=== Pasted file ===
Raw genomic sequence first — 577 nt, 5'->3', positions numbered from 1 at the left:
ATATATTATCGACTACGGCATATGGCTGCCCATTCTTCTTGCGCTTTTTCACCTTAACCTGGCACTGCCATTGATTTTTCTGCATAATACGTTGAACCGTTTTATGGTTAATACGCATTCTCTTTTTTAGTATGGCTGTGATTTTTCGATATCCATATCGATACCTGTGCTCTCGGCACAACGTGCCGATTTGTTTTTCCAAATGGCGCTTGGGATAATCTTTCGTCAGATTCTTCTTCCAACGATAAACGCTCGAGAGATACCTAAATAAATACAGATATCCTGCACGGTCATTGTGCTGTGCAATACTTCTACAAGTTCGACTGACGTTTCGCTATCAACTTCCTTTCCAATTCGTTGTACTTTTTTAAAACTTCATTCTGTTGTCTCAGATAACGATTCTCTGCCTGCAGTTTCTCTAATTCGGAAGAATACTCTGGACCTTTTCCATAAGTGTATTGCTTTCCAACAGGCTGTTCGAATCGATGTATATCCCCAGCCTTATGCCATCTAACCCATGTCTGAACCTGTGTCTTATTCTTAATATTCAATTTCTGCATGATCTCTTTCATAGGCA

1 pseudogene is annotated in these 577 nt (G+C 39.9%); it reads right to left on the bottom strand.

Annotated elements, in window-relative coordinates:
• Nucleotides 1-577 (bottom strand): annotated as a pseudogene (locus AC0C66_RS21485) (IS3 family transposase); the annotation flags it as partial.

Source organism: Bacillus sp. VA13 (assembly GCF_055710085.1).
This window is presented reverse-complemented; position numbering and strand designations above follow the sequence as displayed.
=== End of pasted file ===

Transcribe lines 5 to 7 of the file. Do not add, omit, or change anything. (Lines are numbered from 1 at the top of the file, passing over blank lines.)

• Nucleotides 1-577 (bottom strand): annotated as a pseudogene (locus AC0C66_RS21485) (IS3 family transposase); the annotation flags it as partial.

Source organism: Bacillus sp. VA13 (assembly GCF_055710085.1).
This window is presented reverse-complemented; position numbering and strand designations above follow the sequence as displayed.